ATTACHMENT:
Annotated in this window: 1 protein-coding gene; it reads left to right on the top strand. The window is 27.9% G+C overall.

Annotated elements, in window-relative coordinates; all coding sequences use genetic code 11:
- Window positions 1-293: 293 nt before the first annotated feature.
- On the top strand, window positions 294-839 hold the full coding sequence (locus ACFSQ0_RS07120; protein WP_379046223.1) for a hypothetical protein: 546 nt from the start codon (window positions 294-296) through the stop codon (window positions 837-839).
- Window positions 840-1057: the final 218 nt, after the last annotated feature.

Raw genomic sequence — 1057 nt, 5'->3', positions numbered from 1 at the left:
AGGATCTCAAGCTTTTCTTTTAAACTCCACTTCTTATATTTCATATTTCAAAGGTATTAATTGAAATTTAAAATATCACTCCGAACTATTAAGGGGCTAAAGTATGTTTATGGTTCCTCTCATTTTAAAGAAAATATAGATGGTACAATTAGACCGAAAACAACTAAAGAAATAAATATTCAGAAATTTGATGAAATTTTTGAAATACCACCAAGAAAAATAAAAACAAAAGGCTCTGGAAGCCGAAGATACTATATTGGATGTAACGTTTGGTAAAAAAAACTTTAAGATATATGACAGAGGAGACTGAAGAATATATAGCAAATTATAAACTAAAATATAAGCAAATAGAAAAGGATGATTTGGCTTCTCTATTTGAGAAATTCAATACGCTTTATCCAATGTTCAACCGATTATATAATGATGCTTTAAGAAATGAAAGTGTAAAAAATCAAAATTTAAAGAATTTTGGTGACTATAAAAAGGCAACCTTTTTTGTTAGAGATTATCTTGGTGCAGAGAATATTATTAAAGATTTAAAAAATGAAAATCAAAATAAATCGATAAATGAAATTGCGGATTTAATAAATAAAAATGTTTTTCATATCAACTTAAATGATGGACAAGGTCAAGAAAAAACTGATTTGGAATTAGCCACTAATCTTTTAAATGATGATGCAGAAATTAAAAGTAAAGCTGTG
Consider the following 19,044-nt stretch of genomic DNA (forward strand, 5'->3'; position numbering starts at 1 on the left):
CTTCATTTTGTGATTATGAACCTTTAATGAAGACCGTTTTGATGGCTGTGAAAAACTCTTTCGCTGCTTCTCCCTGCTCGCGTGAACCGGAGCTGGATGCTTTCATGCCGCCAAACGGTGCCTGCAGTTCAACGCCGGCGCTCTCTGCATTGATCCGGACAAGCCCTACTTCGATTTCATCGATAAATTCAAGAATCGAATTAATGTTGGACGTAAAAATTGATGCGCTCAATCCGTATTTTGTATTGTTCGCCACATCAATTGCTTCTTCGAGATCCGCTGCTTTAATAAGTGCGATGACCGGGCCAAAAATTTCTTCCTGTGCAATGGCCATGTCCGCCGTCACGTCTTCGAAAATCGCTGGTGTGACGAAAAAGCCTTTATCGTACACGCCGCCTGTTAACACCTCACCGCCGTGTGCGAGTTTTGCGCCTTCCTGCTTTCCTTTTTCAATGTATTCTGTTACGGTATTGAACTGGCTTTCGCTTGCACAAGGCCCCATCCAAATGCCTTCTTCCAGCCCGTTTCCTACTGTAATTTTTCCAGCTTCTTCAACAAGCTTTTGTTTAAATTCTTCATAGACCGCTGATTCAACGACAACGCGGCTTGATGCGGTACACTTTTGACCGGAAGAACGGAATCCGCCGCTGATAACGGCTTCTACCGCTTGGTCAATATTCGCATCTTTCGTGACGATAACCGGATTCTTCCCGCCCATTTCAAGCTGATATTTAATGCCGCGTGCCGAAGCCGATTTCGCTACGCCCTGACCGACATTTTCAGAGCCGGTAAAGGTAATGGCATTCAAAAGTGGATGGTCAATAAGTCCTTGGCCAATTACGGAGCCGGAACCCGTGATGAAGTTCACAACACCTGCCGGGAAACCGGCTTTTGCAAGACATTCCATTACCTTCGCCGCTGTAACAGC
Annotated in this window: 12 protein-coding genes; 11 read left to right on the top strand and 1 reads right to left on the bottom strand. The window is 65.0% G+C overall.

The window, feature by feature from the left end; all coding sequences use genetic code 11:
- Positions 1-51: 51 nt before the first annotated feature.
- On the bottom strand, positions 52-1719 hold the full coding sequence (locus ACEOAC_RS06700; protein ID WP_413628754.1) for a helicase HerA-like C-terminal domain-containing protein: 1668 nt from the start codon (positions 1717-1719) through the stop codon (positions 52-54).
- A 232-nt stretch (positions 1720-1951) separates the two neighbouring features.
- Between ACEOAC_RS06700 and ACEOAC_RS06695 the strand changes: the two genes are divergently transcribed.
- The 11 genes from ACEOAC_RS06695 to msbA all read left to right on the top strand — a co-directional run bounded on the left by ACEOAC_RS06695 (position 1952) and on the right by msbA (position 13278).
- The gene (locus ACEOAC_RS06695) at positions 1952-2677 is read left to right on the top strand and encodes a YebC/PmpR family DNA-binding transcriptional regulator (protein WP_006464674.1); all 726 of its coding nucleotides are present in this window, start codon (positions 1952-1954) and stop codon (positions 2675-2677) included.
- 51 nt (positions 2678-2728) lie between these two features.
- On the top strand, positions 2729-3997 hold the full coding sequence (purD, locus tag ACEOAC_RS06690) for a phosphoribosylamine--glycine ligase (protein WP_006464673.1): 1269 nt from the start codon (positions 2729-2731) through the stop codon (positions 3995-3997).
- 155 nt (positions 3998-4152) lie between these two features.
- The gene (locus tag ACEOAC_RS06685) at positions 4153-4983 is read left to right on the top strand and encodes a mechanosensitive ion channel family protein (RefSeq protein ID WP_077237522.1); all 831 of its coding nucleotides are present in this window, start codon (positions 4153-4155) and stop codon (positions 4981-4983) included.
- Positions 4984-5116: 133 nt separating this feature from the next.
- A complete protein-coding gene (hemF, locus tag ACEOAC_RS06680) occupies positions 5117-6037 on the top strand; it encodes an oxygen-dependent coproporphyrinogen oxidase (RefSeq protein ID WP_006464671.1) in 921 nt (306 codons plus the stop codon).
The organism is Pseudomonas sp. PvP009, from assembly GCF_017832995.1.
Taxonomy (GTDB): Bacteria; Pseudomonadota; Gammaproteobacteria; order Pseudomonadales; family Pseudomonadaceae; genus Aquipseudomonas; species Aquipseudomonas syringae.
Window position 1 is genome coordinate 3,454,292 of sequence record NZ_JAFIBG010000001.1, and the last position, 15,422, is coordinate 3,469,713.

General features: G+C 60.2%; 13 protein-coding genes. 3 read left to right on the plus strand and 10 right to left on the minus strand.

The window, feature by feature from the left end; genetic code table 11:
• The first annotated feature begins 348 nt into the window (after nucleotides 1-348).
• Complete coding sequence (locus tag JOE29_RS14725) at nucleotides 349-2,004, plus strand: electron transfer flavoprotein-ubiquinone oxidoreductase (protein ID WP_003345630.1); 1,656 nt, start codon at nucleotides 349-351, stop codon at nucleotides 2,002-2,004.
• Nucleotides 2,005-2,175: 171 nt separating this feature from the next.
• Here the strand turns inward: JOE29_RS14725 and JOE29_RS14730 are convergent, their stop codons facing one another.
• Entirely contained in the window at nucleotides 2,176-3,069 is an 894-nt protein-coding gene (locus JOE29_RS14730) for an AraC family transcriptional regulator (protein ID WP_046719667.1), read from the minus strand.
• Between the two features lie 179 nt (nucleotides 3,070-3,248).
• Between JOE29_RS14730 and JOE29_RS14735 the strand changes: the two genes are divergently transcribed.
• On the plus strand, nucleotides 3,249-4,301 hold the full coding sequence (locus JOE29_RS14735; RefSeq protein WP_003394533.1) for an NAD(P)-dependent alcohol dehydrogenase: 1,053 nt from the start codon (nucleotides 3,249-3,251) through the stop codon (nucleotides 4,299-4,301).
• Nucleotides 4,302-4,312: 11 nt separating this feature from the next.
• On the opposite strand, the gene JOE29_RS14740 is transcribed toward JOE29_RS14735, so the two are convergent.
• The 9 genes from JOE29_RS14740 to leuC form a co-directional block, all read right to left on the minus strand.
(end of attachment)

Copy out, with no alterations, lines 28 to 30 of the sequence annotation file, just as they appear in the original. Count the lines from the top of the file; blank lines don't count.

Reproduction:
The window, feature by feature from the left end; genetic code table 11:
• The first annotated feature begins 348 nt into the window (after nucleotides 1-348).
• Complete coding sequence (locus tag JOE29_RS14725) at nucleotides 349-2,004, plus strand: electron transfer flavoprotein-ubiquinone oxidoreductase (protein ID WP_003345630.1); 1,656 nt, start codon at nucleotides 349-351, stop codon at nucleotides 2,002-2,004.